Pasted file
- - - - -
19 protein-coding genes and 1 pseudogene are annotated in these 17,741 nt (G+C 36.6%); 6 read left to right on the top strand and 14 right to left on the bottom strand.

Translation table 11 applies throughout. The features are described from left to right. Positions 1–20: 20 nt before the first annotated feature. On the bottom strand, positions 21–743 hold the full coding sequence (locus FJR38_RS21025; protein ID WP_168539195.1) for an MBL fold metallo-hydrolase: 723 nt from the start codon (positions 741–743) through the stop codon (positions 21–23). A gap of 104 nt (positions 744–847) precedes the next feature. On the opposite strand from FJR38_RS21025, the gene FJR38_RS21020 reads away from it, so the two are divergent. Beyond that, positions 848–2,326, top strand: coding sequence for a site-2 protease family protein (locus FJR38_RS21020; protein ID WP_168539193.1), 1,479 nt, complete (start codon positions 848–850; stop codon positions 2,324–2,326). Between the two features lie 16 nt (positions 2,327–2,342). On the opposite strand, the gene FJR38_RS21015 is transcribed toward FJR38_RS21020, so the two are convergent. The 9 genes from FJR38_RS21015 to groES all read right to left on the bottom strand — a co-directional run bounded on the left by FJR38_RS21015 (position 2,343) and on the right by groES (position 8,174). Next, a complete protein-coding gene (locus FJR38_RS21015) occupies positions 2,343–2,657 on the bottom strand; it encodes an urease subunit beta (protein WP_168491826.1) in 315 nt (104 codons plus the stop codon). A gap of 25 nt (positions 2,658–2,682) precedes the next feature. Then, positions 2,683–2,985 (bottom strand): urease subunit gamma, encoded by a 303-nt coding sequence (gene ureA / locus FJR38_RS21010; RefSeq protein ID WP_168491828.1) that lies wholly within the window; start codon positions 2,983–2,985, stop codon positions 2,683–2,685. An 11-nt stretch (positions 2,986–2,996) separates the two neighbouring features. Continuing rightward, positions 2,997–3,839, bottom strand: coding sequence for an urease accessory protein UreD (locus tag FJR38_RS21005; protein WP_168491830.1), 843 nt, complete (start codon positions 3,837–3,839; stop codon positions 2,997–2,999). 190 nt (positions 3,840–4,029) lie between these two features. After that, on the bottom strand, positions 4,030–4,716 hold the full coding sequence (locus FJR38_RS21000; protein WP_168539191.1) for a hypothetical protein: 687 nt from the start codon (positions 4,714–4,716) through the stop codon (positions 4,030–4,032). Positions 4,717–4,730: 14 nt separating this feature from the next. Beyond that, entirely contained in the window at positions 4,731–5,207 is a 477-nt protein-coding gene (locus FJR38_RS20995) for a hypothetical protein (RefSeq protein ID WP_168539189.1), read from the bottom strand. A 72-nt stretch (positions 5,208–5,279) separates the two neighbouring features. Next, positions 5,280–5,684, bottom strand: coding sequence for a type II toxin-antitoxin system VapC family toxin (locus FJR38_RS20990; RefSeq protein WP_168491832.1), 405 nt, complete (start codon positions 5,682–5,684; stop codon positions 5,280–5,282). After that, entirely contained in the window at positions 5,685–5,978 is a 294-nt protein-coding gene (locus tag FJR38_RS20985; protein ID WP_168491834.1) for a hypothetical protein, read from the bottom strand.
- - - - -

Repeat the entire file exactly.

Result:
19 protein-coding genes and 1 pseudogene are annotated in these 17,741 nt (G+C 36.6%); 6 read left to right on the top strand and 14 right to left on the bottom strand.

Translation table 11 applies throughout. The features are described from left to right. Positions 1–20: 20 nt before the first annotated feature. On the bottom strand, positions 21–743 hold the full coding sequence (locus FJR38_RS21025; protein ID WP_168539195.1) for an MBL fold metallo-hydrolase: 723 nt from the start codon (positions 741–743) through the stop codon (positions 21–23). A gap of 104 nt (positions 744–847) precedes the next feature. On the opposite strand from FJR38_RS21025, the gene FJR38_RS21020 reads away from it, so the two are divergent. Beyond that, positions 848–2,326, top strand: coding sequence for a site-2 protease family protein (locus FJR38_RS21020; protein ID WP_168539193.1), 1,479 nt, complete (start codon positions 848–850; stop codon positions 2,324–2,326). Between the two features lie 16 nt (positions 2,327–2,342). On the opposite strand, the gene FJR38_RS21015 is transcribed toward FJR38_RS21020, so the two are convergent. The 9 genes from FJR38_RS21015 to groES all read right to left on the bottom strand — a co-directional run bounded on the left by FJR38_RS21015 (position 2,343) and on the right by groES (position 8,174). Next, a complete protein-coding gene (locus FJR38_RS21015) occupies positions 2,343–2,657 on the bottom strand; it encodes an urease subunit beta (protein WP_168491826.1) in 315 nt (104 codons plus the stop codon). A gap of 25 nt (positions 2,658–2,682) precedes the next feature. Then, positions 2,683–2,985 (bottom strand): urease subunit gamma, encoded by a 303-nt coding sequence (gene ureA / locus FJR38_RS21010; RefSeq protein ID WP_168491828.1) that lies wholly within the window; start codon positions 2,983–2,985, stop codon positions 2,683–2,685. An 11-nt stretch (positions 2,986–2,996) separates the two neighbouring features. Continuing rightward, positions 2,997–3,839, bottom strand: coding sequence for an urease accessory protein UreD (locus tag FJR38_RS21005; protein WP_168491830.1), 843 nt, complete (start codon positions 3,837–3,839; stop codon positions 2,997–2,999). 190 nt (positions 3,840–4,029) lie between these two features. After that, on the bottom strand, positions 4,030–4,716 hold the full coding sequence (locus FJR38_RS21000; protein WP_168539191.1) for a hypothetical protein: 687 nt from the start codon (positions 4,714–4,716) through the stop codon (positions 4,030–4,032). Positions 4,717–4,730: 14 nt separating this feature from the next. Beyond that, entirely contained in the window at positions 4,731–5,207 is a 477-nt protein-coding gene (locus FJR38_RS20995) for a hypothetical protein (RefSeq protein ID WP_168539189.1), read from the bottom strand. A 72-nt stretch (positions 5,208–5,279) separates the two neighbouring features. Next, positions 5,280–5,684, bottom strand: coding sequence for a type II toxin-antitoxin system VapC family toxin (locus FJR38_RS20990; RefSeq protein WP_168491832.1), 405 nt, complete (start codon positions 5,682–5,684; stop codon positions 5,280–5,282). After that, entirely contained in the window at positions 5,685–5,978 is a 294-nt protein-coding gene (locus tag FJR38_RS20985; protein ID WP_168491834.1) for a hypothetical protein, read from the bottom strand.